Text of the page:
Everything changes the moment you are diagnosed with cancer. But patients can celebrate and hope for the success of others.
Marianne Hamilton will never forget the day she heard the words, “It’s a virulent disease” and the room began to spin.
Knowing that breast cancer affects one in five women in their lifetime, and due to a family history of cancer, Hamilton always imagined that it wasn’t a question of if, but when. Even so, when the diagnosis came, she was understandably upset.
So, when the world began to shut down due to the COVID-19 pandemic in March 2020, Hamilton was stepping up herself to fight a battle she was determined to win.
“I had a lumpectomy in March (2020) and radiation in April and May. “It was a crazy time,” she said.
Hamilton said her oncologist helped set the record straight by indicating that there would be little more to do during the lockdown than focus on her health.
Hamilton knows she’s lucky. Cancer is detected early. The disease had not spread to her lymph nodes, and her treatment plan included radiotherapy, but no chemotherapy.
“It wasn’t a picnic, but it wasn’t horrible,” she said.
As an athlete, Hamilton was grateful that she felt good enough to continue running during that time. Soon her daily routine consisted of walking 4-7 miles, showering and eating and then heading to Intermountain Cancer Center in St. George.
“I would wear a jogging skirt in a different color every day and have a number taped to my shoulder indicating how many treatments were left,” Hamilton said. “I felt like I was in a race.”
And in a way, it was.
Hamilton crossed the finish line for her treatments May 11 while donning a sequined cocktail dress, sash and beauty queen tiara as a way of celebrating. I brought a large cake with a radioactive symbol on top to give to the cancer center technicians as a way of saying thank you.
“Everyone at the cancer center has been so amazing,” Hamilton said. “I can’t say enough about the oncologist, my nurse, the navigator…all of them. They were the dream team. I can’t imagine having anyone better to guide me on that journey.”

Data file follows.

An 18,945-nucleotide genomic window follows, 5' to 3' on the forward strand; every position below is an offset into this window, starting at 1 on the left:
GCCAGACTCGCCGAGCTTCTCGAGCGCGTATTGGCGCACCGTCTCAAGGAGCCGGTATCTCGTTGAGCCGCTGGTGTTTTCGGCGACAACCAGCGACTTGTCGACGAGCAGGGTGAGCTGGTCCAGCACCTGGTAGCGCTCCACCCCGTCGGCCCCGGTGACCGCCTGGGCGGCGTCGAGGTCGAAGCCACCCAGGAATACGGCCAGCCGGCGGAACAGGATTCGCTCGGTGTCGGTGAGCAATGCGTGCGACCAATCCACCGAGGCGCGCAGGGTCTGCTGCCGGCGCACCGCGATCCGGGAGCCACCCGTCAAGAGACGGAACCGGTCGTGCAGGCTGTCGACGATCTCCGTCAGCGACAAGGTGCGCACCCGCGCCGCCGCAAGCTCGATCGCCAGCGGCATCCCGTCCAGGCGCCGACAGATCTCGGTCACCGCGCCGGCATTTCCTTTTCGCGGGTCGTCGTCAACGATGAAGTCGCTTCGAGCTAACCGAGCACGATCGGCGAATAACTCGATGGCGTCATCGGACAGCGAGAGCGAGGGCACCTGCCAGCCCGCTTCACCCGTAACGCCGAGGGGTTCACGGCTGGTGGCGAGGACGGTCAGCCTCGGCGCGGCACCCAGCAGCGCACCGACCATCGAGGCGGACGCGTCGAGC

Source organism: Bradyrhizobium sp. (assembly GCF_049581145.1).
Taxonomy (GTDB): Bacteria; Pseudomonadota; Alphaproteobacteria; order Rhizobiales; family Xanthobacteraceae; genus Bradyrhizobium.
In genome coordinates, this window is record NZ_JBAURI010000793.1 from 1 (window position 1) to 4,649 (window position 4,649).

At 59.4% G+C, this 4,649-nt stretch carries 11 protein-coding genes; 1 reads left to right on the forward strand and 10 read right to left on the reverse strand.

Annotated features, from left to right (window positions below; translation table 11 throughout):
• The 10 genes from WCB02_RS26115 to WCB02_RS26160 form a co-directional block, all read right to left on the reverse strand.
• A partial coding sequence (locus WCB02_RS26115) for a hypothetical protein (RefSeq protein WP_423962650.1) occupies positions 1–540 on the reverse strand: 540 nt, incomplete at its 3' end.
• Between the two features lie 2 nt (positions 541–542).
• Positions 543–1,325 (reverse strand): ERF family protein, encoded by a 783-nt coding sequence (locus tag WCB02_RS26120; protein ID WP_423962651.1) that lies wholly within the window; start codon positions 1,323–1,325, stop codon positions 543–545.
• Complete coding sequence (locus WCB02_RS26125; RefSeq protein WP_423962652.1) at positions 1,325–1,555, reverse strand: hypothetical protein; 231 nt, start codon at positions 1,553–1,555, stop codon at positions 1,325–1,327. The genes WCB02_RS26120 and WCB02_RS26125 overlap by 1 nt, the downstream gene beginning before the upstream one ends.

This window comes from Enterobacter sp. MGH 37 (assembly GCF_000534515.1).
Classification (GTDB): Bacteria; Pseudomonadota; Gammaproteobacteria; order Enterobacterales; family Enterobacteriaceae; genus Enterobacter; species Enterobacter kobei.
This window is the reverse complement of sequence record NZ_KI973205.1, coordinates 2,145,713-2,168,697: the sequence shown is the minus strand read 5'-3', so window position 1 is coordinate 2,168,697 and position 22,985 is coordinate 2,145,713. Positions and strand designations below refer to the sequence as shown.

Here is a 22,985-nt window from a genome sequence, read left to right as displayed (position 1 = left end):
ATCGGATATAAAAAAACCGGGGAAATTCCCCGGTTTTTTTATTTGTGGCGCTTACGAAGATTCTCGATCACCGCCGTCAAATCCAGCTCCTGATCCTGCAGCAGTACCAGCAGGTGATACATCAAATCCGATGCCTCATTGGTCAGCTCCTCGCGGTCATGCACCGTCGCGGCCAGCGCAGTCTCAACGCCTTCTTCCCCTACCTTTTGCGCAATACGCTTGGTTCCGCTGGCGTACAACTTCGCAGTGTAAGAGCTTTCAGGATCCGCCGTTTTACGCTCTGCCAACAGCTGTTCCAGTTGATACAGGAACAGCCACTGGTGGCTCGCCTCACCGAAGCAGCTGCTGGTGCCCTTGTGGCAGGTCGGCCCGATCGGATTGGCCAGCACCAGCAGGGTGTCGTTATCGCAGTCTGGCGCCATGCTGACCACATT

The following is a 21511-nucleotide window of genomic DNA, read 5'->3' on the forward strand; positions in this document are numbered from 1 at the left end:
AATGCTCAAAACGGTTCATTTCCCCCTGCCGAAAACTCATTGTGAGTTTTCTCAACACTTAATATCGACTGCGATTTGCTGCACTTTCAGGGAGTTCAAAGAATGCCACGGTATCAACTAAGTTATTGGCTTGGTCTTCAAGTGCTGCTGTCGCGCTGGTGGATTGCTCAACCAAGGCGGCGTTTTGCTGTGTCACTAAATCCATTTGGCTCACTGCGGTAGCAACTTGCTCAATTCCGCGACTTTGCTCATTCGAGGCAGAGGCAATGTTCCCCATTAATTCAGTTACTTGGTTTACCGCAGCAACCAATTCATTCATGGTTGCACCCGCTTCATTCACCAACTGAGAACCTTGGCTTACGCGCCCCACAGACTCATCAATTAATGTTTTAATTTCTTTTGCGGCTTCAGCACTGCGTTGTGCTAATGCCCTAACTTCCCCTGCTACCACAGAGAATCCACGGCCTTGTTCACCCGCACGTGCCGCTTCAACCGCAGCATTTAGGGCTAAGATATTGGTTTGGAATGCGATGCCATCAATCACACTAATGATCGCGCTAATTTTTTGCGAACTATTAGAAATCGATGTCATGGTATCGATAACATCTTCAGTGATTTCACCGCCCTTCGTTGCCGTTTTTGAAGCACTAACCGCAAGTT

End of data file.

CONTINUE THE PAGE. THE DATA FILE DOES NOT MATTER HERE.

Hamilton also credits her husband for his continued support during such a difficult time.
“I wouldn’t have made it as well as I did, or happily as I did, without him,” she said.
Hamilton said she knew she was one of the lucky ones. Her case was resolved relatively quickly and with the best possible outcome. However, her cancer journey has given her a great deal of perspective on life, and she is grateful for any opportunity she has to help others.
“A lot of people in town have been very helpful to me. I want to be able to push it forward, and I’ve been doing that as often as I can,” Hamilton said.
Along with another year as a cancer survivor, Hamilton has achieved another milestone this year – her 70th birthday – and she’s so happy!
“This is going to be an epic year,” she said. “I won the title of Ms. With so many amazing things to look forward to, it makes my health adventure all the more valuable.”
For more information about cancer, prevention, detection, treatment, and cure, see www.Intermountain.com/cancer.
About Intermountain Healthcare
Headquartered in Utah with locations in seven states and additional operations throughout the western United States, Intermountain Healthcare is a nonprofit system of 33 hospitals, 385 clinics and medical groups with approximately 3,800 working physicians and advanced practice providers, a health plans division of more than one million called Members of SelectHealth and other health services. To help people live the best possible lives, Intermountain is committed to improving community health and is widely recognized as a leader in transforming healthcare using evidence-based best practices to deliver consistently high-quality outcomes at sustainable costs. For more information, see Intermountain Healthcare.